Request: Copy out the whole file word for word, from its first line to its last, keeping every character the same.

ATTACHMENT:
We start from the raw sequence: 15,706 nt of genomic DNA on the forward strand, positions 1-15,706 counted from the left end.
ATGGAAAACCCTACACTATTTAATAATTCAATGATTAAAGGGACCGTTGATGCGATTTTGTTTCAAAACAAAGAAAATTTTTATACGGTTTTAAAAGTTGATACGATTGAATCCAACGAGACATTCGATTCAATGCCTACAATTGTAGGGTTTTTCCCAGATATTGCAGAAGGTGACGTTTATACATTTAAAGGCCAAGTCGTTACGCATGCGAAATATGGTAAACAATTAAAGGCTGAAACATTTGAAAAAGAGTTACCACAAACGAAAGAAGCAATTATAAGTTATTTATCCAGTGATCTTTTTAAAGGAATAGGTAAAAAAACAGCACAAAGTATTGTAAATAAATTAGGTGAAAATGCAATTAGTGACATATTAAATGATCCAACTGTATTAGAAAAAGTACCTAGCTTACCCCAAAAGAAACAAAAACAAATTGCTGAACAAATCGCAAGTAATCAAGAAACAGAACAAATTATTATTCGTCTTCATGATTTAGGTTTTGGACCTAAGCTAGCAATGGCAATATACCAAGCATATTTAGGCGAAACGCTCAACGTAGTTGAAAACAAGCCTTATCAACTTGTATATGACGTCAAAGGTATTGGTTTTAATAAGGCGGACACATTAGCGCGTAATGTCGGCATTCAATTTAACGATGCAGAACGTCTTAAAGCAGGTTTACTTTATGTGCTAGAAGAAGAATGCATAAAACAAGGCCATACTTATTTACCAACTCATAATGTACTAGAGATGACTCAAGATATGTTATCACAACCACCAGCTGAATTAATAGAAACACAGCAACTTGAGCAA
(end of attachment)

We start from the raw sequence: 15,706 nt of genomic DNA on the forward strand, positions 1-15,706 counted from the left end.
ATGGAAAACCCTACACTATTTAATAATTCAATGATTAAAGGGACCGTTGATGCGATTTTGTTTCAAAACAAAGAAAATTTTTATACGGTTTTAAAAGTTGATACGATTGAATCCAACGAGACATTCGATTCAATGCCTACAATTGTAGGGTTTTTCCCAGATATTGCAGAAGGTGACGTTTATACATTTAAAGGCCAAGTCGTTACGCATGCGAAATATGGTAAACAATTAAAGGCTGAAACATTTGAAAAAGAGTTACCACAAACGAAAGAAGCAATTATAAGTTATTTATCCAGTGATCTTTTTAAAGGAATAGGTAAAAAAACAGCACAAAGTATTGTAAATAAATTAGGTGAAAATGCAATTAGTGACATATTAAATGATCCAACTGTATTAGAAAAAGTACCTAGCTTACCCCAAAAGAAACAAAAACAAATTGCTGAACAAATCGCAAGTAATCAAGAAACAGAACAAATTATTATTCGTCTTCATGATTTAGGTTTTGGACCTAAGCTAGCAATGGCAATATACCAAGCATATTTAGGCGAAACGCTCAACGTAGTTGAAAACAAGCCTTATCAACTTGTATATGACGTCAAAGGTATTGGTTTTAATAAGGCGGACACATTAGCGCGTAATGTCGGCATTCAATTTAACGATGCAGAACGTCTTAAAGCAGGTTTACTTTATGTGCTAGAAGAAGAATGCATAAAACAAGGCCATACTTATTTACCAACTCATAATGTACTAGAGATGACTCAAGATATGTTATCACAACCACCAGCTGAATTAATAGAAACACAGCAACTTGAGCAA